FerroFluid Challenge

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FerroFluid Extensions

Contents

Background

FerroFluid is a substance which is, in all likelihood, like nothing you've ever seen before. The term is used to refer to a classification of fluid (usually water or oil) which has had large quantities of iron oxide nanoparticles (~10nm diameter) suspended within it. The combination gives the substance magnetic properties. These liquids are referred to as superparamagnetic, meaning that they only display magnetic properties when exposed to an existing magnetic field, and do not retain any ordering of magnetic domains after the field has been removed. When exposed to a field, ferrofluids respond by aggregating along the magnetic field lines. The combination of the magnetic field and the effects of gravity serve to create a characteristic 'hedgehog' pattern in the exposed fluid. Many examples of this effect can be easily located though search engines.

Current Uses

Ferrofluid appears in a number of current technologies, but is usually incorporated in such a way that the user remains unaware of its presence. The magnetic properties of ferrofluids are utilized in most modern hard drives to create a seal around the drive which prevents dust and other particles from entering. Sealing techniques are also used occasionally in high quality DC motors of both brushed and brushless variety. The fluids are also used for their ability to damp oscillations in certain magnetic systems such as stepper motors. Another unique property of ferrofluid is its response to applied electric fields, which can change the liquid's viscosity. This property has been recently been exploited to create shock absorbers for cars. There are also several biomedical applications for ferrofluid including better medical imaging, healing cancer tumors, and focused drug delivery.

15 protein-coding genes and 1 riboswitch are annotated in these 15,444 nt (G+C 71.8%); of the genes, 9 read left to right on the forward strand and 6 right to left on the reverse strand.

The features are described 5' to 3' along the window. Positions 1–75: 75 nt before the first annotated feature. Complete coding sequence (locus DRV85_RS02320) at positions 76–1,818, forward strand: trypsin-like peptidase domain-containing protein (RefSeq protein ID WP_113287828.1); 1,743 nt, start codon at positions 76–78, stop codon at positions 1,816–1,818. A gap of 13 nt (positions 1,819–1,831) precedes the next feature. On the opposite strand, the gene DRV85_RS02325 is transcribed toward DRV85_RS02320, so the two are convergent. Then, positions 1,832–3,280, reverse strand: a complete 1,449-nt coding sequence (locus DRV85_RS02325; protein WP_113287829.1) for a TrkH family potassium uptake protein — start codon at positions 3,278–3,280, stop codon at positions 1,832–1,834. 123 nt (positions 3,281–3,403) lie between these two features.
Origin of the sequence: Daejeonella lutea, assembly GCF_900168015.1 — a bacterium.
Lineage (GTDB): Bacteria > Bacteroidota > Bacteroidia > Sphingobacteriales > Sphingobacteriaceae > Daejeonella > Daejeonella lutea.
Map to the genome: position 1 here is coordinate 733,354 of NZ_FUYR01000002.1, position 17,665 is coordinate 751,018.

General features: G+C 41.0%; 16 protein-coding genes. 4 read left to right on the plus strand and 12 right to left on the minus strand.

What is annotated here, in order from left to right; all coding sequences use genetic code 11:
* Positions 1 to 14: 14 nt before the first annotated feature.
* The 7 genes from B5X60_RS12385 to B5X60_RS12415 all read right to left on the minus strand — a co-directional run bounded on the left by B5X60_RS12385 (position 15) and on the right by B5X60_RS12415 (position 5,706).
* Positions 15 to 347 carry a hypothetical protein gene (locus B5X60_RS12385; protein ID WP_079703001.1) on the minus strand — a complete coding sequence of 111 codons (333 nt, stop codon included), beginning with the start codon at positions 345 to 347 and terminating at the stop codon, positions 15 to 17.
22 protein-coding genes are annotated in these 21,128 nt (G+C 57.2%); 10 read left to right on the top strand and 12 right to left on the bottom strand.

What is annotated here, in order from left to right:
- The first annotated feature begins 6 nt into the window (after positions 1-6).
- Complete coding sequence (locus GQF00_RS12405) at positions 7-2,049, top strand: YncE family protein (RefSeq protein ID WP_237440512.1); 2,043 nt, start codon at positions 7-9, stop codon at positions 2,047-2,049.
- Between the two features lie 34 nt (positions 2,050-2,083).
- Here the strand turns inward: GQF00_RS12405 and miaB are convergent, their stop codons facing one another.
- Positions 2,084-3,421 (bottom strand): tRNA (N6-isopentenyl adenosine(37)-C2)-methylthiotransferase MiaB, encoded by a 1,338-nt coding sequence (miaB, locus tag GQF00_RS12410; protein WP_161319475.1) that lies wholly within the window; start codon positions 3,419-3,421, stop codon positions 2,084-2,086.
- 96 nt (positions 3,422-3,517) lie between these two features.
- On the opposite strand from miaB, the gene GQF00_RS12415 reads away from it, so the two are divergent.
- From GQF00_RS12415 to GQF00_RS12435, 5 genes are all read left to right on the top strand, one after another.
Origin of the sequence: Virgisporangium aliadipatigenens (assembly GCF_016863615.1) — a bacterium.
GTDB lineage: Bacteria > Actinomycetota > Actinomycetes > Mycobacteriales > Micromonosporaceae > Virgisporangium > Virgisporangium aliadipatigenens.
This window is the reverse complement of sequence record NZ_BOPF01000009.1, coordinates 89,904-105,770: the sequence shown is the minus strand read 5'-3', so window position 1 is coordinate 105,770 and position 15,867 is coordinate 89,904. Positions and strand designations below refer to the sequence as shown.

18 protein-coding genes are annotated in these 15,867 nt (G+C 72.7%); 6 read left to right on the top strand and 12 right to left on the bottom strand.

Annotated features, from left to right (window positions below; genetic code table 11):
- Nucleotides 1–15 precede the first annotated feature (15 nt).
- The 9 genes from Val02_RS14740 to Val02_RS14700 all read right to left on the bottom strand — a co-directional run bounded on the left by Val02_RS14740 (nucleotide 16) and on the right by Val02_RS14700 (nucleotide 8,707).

Potential for Drug Delivery

Another speculative usage for ferrofluid is as a vessel for delivering drugs to specific locations inside the human body. Preliminary work done has suggested that the fluids can be used to encapsulate small quantities of medications and then be coated in proteins to prevent the body's defense systems from attacking the particles. The particles could then be guided to a specific site by an externally applied magnetic field. Such a delivery system would be particularly useful for cancer treatment, as many medicines used in chemotherapy are poisonous to healthy, as well as cancerous tissue. Delivery to the specific site of the cancer would increase the drugs effectiveness and lower its side effects.

Challenge

The ferrofluid challenge is pending and should be available 4th quarter of 2007.

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